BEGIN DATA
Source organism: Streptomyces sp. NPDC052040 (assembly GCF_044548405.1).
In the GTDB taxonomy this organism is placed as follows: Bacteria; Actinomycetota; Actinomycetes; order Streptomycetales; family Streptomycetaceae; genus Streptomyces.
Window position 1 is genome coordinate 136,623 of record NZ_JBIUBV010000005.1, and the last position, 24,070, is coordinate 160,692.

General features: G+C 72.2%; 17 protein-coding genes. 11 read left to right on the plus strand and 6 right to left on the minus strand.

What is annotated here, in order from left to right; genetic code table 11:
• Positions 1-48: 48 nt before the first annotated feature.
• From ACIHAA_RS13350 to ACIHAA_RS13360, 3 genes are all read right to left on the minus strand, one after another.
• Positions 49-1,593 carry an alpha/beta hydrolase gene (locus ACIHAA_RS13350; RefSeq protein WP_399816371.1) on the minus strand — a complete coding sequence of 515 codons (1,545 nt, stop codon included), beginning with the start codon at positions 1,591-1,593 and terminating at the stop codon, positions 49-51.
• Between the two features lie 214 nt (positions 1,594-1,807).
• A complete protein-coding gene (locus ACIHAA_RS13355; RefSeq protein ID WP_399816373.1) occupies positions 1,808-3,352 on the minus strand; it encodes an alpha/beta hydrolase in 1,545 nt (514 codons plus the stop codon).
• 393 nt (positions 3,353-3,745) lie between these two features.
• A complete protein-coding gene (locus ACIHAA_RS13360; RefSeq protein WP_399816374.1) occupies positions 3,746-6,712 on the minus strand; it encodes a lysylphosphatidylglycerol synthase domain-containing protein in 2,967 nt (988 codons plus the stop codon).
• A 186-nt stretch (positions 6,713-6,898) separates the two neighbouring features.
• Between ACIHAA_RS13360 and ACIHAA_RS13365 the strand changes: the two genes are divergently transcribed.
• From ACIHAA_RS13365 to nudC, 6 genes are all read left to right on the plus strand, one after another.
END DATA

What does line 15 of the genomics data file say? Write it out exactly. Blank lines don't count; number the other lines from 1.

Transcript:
• From ACIHAA_RS13365 to nudC, 6 genes are all read left to right on the plus strand, one after another.